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Bright Future for Texas Waterfowl Hunting

Bright Future for Texas Waterfowl Hunting

Article by Nate Skinner

The future of Texas waterfowl hunting boils down to two things—water and habitat. The Lone Star State is littered with water and wintering habitat for waterfowl throughout its many eco-regions.

“Our 2017 mid-winter survey estimates showed the total number of ducks wintering across the state at over six million,” Texas Parks and Wildlife Department (TPWD) Waterfowl Program Leader Kevin Kraai said. “That’s up from about 4.7 million total ducks in 2016 and well above the average of the last two decades which was nearly 3.8 million.”

Kraai attributed this increase to the ample amounts of rainfall statewide over the past couple of years following the drought conditions during the first half of the decade.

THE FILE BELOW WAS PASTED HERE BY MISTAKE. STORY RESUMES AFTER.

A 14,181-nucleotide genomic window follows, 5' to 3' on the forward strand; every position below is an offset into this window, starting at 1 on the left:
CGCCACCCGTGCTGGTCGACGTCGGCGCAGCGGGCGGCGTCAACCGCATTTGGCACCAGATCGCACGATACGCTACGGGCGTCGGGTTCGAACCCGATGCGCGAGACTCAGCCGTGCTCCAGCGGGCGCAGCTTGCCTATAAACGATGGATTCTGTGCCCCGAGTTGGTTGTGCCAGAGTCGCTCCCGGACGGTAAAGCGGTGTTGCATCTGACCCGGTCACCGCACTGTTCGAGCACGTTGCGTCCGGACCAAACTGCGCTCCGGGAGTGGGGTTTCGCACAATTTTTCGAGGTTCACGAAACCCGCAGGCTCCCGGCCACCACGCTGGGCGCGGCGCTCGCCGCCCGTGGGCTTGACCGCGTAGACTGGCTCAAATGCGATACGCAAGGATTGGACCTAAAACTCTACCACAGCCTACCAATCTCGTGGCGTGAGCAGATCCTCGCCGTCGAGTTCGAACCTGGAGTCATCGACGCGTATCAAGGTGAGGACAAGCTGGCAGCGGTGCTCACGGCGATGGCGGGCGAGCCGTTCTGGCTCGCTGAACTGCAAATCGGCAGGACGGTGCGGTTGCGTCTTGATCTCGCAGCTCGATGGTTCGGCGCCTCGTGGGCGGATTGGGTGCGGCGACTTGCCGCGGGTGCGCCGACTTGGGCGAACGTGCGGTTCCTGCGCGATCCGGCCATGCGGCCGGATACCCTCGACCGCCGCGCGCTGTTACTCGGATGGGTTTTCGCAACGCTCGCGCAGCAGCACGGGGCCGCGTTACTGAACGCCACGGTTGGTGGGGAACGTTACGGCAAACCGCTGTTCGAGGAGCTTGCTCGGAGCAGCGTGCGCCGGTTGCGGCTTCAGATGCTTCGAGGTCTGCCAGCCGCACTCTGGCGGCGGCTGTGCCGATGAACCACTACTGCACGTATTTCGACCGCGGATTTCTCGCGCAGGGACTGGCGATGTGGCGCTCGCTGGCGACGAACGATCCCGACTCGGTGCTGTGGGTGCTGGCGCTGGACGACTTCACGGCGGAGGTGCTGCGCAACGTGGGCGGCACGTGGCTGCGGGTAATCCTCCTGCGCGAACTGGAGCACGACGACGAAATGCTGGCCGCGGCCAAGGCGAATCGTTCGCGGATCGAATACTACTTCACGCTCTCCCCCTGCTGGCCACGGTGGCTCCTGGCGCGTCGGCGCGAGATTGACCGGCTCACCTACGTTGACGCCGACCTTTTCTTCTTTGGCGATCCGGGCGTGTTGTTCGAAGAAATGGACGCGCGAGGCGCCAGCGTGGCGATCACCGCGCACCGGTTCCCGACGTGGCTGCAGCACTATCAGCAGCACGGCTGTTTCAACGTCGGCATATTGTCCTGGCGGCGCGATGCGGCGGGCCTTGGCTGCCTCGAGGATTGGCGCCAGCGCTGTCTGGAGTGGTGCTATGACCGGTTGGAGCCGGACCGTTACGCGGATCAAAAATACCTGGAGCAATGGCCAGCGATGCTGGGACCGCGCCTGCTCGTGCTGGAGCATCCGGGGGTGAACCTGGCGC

Another major factor in the increase of wintering ducks across Texas has been the rapidly expanding waterfowl habitat features within the interior portion of the state. The most important of these are small cattle tanks and stock ponds.

“Most of these small, manmade bodies of water are less than an acre in size,” Kraai said. “Many lie within the triangle of terrain between College Station, Paris and Breckenridge. In this area, there are new ponds popping up everywhere, as landowners are constantly creating new watering holes for cattle. These tanks have begun to account for thousands of square miles of waterfowl habitat.”

There is not a fool-proof recipe for creating the ultimate duck hole, but it seems that tanks sporting some emergent vegetation receive the most traffic.